Blog: Automation and what it heralds for jobs in the future


Automation and what it heralds for jobs in the future

How AI is not drowning the current potential workforce and will, in turn, enhance human creativity with the right reskilling and upskilling programs for the employees.
Automation and what it heralds for jobs in the future

Experts believe that we are at the cusp of the fourth industrial revolution. The rapid proliferation of technologies such as robotics, deep learning, and machine learning is transforming the way individuals and businesses operate. This has also sparked fear amongst people of automatons and automation making humans redundant in the workplace. Various reports and studies predict that as many as 800 million jobs available now can be replaced with automated systems. The question on everybody’s mind now is “will machines take over the jobs of the future?”   

A vast number of job profiles which rely on human labor will eventually fall within the domain of machines, as computational power keeps going up. Automation is happening in all walks of life: in manufacturing, in surgery, in war, in stock trading, in the law and even in journalism. Automation is poised to become the defining trend of our generation and individuals and organizations need to take proactive steps to stay relevant in an ever more automated future.

However, we need to understand that a sustainable future will require human beings to work side by side with robots, and cooperate even in a post-automation world. When machines were introduced in woolen and cotton mills in early 19th century England, bands of workers known as luddites initially destroyed the machinery, fearing it would threaten their jobs. As more and more tasks in the weaving process were automated, it prompted workers to focus on the jobs machines could not perform, such as operating multiple machines. This caused output to grow explosively, making cloth cheaper and increasing the demand for it. The end result was that more jobs were created in the weaving industry: the number of weavers quadrupled between 1830 and 1900. Technology thus transformed the nature of the weaver’s job, and the skills required to do it, rather than replacing it altogether.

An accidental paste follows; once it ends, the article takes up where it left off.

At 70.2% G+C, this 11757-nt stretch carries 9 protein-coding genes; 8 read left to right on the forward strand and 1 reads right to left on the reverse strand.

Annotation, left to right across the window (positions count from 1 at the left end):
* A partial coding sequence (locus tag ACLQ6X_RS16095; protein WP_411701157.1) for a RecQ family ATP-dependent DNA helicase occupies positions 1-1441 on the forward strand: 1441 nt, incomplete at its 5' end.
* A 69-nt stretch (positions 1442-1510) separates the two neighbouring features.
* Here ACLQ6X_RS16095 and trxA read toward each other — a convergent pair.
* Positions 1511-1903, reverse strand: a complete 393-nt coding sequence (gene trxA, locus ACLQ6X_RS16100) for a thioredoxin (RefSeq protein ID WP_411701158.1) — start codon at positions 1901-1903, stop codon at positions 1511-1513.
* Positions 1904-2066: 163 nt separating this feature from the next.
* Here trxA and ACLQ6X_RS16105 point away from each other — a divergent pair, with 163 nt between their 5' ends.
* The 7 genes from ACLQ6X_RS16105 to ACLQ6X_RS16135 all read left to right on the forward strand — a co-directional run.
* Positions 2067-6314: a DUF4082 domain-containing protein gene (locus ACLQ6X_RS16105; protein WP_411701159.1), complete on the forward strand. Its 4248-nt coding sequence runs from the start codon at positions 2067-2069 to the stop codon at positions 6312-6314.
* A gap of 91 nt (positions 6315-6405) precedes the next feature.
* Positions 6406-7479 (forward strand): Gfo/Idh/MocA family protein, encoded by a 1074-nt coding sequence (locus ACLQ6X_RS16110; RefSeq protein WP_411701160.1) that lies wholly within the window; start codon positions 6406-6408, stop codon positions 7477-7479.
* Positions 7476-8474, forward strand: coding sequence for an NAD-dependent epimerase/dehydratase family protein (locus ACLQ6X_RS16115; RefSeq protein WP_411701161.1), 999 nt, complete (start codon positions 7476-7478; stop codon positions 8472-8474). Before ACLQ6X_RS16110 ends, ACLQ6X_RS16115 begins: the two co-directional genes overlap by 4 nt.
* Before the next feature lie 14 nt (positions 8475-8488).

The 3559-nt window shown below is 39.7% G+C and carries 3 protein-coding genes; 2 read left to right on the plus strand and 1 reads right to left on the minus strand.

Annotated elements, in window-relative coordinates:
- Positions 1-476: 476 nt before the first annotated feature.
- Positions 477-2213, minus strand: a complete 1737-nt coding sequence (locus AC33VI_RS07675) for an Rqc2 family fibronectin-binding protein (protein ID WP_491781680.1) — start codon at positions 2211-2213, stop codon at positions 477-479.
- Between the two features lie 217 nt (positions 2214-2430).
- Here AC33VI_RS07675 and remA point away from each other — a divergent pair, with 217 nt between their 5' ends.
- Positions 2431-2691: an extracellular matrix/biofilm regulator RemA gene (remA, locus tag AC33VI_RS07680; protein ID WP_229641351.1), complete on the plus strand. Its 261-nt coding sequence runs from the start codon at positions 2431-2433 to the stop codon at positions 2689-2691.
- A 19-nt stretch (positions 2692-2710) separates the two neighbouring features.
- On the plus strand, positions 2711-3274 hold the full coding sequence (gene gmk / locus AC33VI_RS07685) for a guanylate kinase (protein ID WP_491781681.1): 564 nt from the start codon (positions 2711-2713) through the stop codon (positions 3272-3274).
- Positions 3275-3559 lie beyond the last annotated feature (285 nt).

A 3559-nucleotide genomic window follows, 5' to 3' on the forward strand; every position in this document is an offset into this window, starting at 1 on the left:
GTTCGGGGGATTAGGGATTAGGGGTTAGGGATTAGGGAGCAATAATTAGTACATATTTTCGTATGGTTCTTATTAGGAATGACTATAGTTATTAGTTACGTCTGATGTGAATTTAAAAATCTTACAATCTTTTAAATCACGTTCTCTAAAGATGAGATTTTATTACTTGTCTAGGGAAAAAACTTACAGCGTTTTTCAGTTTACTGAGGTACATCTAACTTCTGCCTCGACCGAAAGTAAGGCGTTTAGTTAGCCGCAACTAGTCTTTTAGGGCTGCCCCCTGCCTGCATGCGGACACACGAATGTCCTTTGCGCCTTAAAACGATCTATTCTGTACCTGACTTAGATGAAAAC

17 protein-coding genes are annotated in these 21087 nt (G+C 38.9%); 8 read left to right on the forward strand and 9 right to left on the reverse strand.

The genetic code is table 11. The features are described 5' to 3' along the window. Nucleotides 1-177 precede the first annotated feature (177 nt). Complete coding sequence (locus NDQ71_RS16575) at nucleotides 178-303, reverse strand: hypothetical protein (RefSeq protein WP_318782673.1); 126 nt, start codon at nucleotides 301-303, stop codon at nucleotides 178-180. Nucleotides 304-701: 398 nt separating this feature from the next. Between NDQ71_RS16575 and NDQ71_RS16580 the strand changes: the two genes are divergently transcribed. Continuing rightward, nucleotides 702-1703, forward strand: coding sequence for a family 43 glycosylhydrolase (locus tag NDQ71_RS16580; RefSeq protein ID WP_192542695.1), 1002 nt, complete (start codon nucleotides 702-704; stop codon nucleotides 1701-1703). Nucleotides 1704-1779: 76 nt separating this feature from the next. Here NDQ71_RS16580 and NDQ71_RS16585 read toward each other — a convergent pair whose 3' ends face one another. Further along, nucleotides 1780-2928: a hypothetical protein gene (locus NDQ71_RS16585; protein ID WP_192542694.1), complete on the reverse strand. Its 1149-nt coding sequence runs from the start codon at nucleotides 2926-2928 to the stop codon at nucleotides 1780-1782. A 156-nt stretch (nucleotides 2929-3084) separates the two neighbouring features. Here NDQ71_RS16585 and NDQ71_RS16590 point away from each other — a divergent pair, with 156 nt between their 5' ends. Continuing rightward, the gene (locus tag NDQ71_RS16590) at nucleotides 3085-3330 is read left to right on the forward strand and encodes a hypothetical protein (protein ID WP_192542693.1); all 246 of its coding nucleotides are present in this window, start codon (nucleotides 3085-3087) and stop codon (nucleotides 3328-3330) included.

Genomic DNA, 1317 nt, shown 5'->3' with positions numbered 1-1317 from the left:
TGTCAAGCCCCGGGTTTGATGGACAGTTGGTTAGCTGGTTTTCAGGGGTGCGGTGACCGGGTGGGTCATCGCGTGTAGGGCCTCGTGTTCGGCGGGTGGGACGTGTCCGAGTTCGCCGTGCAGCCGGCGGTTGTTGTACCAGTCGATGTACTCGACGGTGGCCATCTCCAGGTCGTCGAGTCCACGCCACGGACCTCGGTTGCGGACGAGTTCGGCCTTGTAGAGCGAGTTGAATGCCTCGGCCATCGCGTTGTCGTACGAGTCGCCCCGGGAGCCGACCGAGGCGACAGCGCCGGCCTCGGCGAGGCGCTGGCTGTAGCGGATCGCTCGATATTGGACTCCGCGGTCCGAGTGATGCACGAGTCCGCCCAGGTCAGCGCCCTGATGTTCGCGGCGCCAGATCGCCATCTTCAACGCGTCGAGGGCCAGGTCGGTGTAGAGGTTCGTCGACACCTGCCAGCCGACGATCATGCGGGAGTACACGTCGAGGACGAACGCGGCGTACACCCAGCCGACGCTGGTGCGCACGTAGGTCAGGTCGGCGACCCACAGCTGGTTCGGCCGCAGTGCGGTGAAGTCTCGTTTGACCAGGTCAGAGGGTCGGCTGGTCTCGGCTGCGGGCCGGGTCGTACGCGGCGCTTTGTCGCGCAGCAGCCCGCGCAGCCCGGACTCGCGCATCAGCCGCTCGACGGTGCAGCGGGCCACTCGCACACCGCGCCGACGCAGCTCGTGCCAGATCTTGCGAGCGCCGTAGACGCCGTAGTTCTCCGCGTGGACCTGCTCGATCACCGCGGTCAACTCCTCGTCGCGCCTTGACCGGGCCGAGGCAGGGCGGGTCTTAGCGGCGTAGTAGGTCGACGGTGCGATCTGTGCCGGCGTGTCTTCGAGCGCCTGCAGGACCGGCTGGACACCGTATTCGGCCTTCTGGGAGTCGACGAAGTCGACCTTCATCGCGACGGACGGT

Human genius lies in creativity, adaptability and social intelligence. These are qualities that will gain ever more prominence at in the workplace of the future. There will be a need to upskill to keep up with ever-developing technological innovations. The education system needs to be more cognizant of this sea change and bold measures must be taken to prepare aspiring professionals across fields to develop a harmonious relationship between man and machine. 

The future can be bright or otherwise, depending on how we choose to respond to the zeitgeist that is automation. Not only do we need to embrace automation, but also address the workforce transitions and challenges it heralds. Across the world, this may require concerted and sustained investment, the development of innovative training models, schemes to facilitate worker transitions, income support, and collaborative effort between the public and private sectors.

While pessimists may worry about job roles of today becoming redundant, with the right mindset and innovative thinking, automation can open up a new world of possibilities. The answer to the impact of automation on the jobs of the future is not to give dire warnings, but to look at how re-educating and reskilling students and workers will help nurture technology to take mankind beyond automation to the next big revolution.


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Topics: Technology, #AutomationAndJobs

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